The current law

Currently agencies would not be able to gain entry unless there was immediate risk to life or limb, the person had a mental disorder or there were reasonable grounds for believing a crime had been committed; the government plans to abolish powers to enter an insanitary property to remove an ill or disabled person if they are not receiving proper care and attention.

More than half the social workers polled by the College said they would have used such the power of entry suggested by government in the past three years had it been available: 46% said they would have used the power up to five times and 8% said they would have used it more than five times.

Respondents said the power would have been useful in cases they had encountered where a vulnerable adult was living with a family member who was denying professionals access to the property, or in suspected forced marriage cases. They said it should be used to gain access to the adult so they can speak to them in private or conduct an assessment.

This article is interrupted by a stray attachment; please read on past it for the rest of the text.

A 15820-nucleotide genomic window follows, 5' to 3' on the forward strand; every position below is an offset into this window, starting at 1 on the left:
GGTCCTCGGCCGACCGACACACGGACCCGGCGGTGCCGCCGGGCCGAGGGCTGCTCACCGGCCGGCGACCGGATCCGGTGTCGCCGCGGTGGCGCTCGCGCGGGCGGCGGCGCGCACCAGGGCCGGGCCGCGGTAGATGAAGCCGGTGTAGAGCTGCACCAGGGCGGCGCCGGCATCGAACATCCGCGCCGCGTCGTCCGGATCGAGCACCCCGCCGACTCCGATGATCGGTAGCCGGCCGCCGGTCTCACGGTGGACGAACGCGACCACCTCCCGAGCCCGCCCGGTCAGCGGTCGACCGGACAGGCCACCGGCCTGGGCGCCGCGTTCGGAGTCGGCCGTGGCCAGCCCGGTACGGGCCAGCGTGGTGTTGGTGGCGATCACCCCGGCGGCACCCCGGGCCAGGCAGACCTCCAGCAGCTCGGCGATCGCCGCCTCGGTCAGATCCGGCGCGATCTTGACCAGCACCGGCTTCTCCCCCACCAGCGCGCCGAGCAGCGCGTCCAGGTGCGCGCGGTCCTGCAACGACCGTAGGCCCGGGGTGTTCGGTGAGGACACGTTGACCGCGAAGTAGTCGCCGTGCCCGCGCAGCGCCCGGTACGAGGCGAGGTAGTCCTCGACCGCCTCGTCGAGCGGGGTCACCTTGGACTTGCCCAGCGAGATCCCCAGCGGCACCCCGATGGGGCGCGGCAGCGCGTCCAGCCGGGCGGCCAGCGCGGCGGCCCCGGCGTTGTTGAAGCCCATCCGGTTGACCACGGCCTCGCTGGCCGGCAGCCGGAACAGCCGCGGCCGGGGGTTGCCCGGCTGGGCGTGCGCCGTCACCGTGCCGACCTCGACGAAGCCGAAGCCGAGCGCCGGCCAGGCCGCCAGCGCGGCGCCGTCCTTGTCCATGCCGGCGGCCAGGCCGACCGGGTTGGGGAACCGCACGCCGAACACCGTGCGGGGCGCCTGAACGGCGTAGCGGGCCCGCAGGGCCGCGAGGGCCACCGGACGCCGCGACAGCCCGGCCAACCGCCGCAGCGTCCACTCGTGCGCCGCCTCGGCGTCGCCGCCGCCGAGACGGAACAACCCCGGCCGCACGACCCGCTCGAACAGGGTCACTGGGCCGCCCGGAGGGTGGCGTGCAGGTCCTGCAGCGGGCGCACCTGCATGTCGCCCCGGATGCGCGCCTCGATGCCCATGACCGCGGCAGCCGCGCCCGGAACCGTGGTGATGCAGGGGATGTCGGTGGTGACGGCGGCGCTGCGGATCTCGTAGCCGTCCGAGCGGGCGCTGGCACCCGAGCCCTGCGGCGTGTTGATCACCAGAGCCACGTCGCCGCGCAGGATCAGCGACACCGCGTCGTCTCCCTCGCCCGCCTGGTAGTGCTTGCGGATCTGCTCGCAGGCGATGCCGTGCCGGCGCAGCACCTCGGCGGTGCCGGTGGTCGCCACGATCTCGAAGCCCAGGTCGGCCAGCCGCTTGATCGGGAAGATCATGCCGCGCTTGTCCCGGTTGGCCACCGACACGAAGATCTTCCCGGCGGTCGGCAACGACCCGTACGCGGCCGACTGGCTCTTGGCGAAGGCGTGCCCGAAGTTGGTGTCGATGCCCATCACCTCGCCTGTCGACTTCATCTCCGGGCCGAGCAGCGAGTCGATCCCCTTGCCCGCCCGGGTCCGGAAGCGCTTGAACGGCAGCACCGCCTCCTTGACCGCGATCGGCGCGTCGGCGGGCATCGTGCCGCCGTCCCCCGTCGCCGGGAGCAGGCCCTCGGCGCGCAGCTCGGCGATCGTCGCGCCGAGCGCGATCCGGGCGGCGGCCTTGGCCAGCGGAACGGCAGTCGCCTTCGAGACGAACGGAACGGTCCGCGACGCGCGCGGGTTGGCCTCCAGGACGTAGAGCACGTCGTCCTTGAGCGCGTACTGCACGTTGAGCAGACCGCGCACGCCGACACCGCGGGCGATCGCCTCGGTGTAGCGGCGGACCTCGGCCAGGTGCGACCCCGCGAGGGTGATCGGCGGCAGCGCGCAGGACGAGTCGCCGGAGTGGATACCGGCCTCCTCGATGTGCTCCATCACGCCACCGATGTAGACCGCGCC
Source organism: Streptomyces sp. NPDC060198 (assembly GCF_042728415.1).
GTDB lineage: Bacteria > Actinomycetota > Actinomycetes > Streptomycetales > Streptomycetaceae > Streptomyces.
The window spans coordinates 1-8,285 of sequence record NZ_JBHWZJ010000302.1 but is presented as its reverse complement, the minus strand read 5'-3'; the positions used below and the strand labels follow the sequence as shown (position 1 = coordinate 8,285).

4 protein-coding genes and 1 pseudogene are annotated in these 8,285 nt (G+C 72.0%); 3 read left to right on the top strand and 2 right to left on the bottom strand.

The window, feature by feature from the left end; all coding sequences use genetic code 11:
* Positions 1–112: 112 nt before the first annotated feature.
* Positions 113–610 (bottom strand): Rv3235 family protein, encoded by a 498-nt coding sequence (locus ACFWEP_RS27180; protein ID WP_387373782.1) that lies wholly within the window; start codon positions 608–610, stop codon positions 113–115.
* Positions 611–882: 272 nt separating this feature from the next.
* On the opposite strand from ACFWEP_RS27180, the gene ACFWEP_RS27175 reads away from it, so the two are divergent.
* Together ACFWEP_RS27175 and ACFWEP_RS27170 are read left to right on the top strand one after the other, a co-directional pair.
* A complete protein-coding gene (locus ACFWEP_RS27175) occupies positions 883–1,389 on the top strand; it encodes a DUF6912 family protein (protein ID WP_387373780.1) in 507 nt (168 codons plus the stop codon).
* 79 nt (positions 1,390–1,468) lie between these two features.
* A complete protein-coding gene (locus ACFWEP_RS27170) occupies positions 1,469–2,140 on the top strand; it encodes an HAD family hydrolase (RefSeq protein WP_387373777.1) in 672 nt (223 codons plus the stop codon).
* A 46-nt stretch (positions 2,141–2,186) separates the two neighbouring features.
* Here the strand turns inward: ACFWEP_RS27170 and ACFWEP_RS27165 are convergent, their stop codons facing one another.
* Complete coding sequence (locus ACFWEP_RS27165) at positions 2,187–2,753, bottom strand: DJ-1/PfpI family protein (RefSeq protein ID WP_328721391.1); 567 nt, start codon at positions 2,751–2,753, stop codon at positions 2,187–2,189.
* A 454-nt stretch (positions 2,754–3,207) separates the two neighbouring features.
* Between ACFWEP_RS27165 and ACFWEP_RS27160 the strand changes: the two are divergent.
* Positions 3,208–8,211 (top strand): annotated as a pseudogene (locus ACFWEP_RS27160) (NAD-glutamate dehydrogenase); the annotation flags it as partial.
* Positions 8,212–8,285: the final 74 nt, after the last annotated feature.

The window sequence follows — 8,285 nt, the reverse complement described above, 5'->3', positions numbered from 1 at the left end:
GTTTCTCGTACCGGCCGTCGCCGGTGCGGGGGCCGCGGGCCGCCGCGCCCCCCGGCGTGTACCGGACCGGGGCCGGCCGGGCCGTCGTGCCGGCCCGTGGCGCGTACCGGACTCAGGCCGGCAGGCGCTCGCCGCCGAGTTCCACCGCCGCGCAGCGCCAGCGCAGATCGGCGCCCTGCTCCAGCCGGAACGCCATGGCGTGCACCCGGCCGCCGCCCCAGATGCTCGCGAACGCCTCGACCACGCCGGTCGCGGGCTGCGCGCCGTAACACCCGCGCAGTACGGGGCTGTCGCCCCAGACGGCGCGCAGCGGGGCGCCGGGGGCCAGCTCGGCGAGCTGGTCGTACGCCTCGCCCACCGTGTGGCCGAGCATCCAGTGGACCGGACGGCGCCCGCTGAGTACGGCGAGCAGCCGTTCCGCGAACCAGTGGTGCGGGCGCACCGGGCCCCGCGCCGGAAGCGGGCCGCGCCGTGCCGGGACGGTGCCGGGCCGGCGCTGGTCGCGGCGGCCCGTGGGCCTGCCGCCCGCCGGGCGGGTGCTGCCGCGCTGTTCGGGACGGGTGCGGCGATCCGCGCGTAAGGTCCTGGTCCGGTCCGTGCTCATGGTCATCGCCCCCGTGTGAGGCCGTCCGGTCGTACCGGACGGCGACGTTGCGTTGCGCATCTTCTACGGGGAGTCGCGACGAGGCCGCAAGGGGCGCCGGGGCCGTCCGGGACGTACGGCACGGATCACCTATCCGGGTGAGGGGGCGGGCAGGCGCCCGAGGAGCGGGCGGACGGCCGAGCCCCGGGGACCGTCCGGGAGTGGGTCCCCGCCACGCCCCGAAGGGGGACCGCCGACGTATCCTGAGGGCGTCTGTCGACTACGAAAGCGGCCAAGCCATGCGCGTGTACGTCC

Social workers should exercise power

Off the back of the survey, the College voiced support for the power – so long as it was exercised by an “appropriately trained and qualified social worker” with a warrant from the courts.

The Practitioners Alliance for Safeguarding Adults (PASA) UK also backed a new power, but said this should be a power of access to the vulnerable adults, not just of entry to premises. This was so social workers or other professionals could see the person on their own and carry out assessments of capacity, risk or need.

“You may have to see them over a period of time so it can’t just be a one-off; and you may have to see them outside the home,” said chair of trustees Pete Morgan.

PASA also said the power should apply to residential settings as well as private homes, granted by a magistrate through a warrant and available to whichever safeguarding agency was conducting the abuse enquiry in question, not just the local authority.

Morgan said he envisaged that the power would be used scarcely and would function as a deterrent to alleged perpetrators denying access to alleged victims.

BASW concerns